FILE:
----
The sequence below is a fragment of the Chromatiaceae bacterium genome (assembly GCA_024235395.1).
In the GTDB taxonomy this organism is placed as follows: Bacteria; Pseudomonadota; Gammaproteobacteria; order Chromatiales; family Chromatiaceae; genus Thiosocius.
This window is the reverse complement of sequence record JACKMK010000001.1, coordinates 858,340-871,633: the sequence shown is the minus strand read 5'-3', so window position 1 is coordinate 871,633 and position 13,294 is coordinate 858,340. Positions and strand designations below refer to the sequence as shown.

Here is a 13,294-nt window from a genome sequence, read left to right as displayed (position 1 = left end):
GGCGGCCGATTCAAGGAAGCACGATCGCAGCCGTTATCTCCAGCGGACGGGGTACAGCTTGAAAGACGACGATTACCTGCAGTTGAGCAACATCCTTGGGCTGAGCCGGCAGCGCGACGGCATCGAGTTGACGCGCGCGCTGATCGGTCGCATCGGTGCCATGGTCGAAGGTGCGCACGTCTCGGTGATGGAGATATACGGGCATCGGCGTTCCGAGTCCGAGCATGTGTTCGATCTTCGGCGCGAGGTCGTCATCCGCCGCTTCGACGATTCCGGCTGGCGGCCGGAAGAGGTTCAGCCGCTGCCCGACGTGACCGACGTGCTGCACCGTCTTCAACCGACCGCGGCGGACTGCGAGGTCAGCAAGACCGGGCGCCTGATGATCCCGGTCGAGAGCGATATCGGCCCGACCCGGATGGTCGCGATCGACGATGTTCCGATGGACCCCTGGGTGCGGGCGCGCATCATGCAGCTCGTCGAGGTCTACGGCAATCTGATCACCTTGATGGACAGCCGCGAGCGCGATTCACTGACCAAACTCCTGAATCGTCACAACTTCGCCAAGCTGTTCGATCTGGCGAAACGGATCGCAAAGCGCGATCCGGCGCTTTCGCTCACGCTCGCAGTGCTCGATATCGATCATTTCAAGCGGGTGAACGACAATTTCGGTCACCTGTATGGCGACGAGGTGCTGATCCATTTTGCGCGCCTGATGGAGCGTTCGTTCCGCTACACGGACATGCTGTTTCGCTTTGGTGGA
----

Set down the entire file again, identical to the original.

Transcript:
The sequence below is a fragment of the Chromatiaceae bacterium genome (assembly GCA_024235395.1).
In the GTDB taxonomy this organism is placed as follows: Bacteria; Pseudomonadota; Gammaproteobacteria; order Chromatiales; family Chromatiaceae; genus Thiosocius.
This window is the reverse complement of sequence record JACKMK010000001.1, coordinates 858,340-871,633: the sequence shown is the minus strand read 5'-3', so window position 1 is coordinate 871,633 and position 13,294 is coordinate 858,340. Positions and strand designations below refer to the sequence as shown.

Here is a 13,294-nt window from a genome sequence, read left to right as displayed (position 1 = left end):
GGCGGCCGATTCAAGGAAGCACGATCGCAGCCGTTATCTCCAGCGGACGGGGTACAGCTTGAAAGACGACGATTACCTGCAGTTGAGCAACATCCTTGGGCTGAGCCGGCAGCGCGACGGCATCGAGTTGACGCGCGCGCTGATCGGTCGCATCGGTGCCATGGTCGAAGGTGCGCACGTCTCGGTGATGGAGATATACGGGCATCGGCGTTCCGAGTCCGAGCATGTGTTCGATCTTCGGCGCGAGGTCGTCATCCGCCGCTTCGACGATTCCGGCTGGCGGCCGGAAGAGGTTCAGCCGCTGCCCGACGTGACCGACGTGCTGCACCGTCTTCAACCGACCGCGGCGGACTGCGAGGTCAGCAAGACCGGGCGCCTGATGATCCCGGTCGAGAGCGATATCGGCCCGACCCGGATGGTCGCGATCGACGATGTTCCGATGGACCCCTGGGTGCGGGCGCGCATCATGCAGCTCGTCGAGGTCTACGGCAATCTGATCACCTTGATGGACAGCCGCGAGCGCGATTCACTGACCAAACTCCTGAATCGTCACAACTTCGCCAAGCTGTTCGATCTGGCGAAACGGATCGCAAAGCGCGATCCGGCGCTTTCGCTCACGCTCGCAGTGCTCGATATCGATCATTTCAAGCGGGTGAACGACAATTTCGGTCACCTGTATGGCGACGAGGTGCTGATCCATTTTGCGCGCCTGATGGAGCGTTCGTTCCGCTACACGGACATGCTGTTTCGCTTTGGTGGA